Frank Fincham, scholar and director of FSU’s Family Institute, has contributed his expertise in relationship education and youth high-risk behavior to the UofL-based program, which was created in 2011 through a five-year, $4.8 million grant from the U.S. Department of Health and Human Services.
CHAMPS (Creating Healthy Adolescents through Meaningful Prevention Services) works with community youth-serving organizations to help teenagers avoid unhealthy relationships and risky behavior.
“The CHAMPS program represents the very best that action research can offer and will provide critical information to address an important public health concern,” Fincham said. “I look forward to strengthening my ties with colleagues at UofL even further now that we are both in the same conference.”
Anita Barbee, the Kent School of Social Work professor who heads the program, said Fincham helped the research group develop questionnaire measures that participants complete, reviewed materials and advised on plans for publishing results from the randomized controlled trial study. He has visited UofL twice to meet with the faculty-staff research team about relationship-building with young people and other aspects of the grant, most recently when UofL hosted the International Association for Relationship Research conference last year.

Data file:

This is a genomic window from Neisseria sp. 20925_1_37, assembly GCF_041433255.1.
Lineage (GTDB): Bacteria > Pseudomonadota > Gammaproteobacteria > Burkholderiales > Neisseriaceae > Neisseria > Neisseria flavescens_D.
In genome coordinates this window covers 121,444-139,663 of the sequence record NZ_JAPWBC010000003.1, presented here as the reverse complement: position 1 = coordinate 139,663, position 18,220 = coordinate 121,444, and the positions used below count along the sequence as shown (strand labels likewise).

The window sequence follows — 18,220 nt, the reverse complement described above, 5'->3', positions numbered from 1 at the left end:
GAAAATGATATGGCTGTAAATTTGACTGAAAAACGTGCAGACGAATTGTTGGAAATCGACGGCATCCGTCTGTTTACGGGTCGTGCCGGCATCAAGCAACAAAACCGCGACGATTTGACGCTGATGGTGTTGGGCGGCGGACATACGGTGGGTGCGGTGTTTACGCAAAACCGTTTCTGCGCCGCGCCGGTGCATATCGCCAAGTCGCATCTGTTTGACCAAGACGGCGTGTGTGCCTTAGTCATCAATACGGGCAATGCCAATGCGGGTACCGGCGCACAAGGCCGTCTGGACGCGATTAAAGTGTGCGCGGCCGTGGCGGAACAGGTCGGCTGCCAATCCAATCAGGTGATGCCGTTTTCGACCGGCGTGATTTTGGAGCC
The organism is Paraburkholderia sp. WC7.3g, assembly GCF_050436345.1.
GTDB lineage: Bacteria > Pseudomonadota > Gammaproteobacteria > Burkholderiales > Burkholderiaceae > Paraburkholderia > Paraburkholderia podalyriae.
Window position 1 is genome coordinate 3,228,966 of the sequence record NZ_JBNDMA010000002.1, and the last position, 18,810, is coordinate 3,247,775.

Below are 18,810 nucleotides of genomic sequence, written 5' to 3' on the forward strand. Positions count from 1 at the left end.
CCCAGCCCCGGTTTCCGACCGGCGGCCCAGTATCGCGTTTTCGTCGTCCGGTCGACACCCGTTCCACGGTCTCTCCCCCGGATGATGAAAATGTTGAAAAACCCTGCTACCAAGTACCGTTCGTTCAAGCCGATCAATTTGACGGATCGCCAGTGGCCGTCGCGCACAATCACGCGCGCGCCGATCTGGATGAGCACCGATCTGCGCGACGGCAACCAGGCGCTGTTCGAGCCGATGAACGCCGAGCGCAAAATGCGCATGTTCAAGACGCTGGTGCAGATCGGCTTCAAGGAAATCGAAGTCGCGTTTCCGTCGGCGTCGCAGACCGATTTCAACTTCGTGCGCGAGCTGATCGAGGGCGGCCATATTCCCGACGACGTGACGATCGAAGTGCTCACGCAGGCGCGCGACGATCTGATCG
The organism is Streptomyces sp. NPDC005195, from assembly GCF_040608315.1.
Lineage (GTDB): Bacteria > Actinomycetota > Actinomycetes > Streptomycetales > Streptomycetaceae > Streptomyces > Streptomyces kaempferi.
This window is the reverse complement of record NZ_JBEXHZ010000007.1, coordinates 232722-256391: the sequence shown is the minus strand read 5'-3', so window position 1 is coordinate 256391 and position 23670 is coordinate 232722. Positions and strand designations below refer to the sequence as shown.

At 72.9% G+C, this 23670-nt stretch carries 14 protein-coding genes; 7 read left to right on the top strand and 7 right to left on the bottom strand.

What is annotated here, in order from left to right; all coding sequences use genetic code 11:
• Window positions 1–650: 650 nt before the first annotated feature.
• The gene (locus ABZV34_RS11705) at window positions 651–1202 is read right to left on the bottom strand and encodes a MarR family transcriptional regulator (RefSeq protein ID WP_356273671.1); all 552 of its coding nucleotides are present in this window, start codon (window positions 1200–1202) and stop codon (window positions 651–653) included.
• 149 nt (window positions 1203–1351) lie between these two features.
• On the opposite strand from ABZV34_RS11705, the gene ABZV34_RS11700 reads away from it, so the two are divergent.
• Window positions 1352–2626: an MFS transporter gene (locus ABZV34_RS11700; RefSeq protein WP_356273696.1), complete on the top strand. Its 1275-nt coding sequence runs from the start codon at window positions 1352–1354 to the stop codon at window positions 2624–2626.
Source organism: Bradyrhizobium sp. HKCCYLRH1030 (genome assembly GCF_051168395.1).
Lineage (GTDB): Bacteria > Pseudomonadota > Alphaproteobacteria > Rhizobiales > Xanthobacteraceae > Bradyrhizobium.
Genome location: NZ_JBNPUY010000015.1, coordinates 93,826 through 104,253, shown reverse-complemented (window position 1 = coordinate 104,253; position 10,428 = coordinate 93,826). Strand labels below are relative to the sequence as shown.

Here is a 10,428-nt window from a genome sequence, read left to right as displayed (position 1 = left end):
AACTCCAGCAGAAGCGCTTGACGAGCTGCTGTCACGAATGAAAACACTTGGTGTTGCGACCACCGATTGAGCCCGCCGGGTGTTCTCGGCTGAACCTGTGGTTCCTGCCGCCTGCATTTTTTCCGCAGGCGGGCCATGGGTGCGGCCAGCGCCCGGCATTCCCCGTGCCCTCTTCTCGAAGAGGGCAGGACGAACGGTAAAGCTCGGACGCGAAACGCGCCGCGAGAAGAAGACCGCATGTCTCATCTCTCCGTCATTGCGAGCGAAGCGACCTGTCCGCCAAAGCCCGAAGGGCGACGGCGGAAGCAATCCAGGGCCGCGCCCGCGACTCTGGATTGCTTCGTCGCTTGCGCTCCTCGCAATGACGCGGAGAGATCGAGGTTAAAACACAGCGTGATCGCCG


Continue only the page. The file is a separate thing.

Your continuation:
CHAMPS tests the impact of two teaching programs about risky sexual behavior, with the intent to reduce teen pregnancy, violence and sexually transmitted diseases.
CHAMPS has served 1,450 people aged 14-19, most of whom were involved in 20 community-based organizations participating with UofL in this effort. The groups serve urban youths, immigrant and refugee youths and former foster-care youths.
The teenagers signed up to be in a relationship communication course, delivered during two daylong consecutive Saturday CHAMPS Camps; researchers follow up with them at intervals for several years to see which of two courses works better to cut down on harmful behavior. The courses, “Reducing The Risk” and “Love Notes,” are designed to promote healthy nonviolent relationships, self-confidence and positive communication skills. Teenagers in a control group used the community-action course “The Power of We.” The team also has surveyed about 500 of their parents.
“We’ve got lots of measures to see what works best for whom and why,” Barbee said, adding that Fincham helped the team develop several of those.
“So far preliminary data show these interventions are effective,” she said. The program continues through 2015.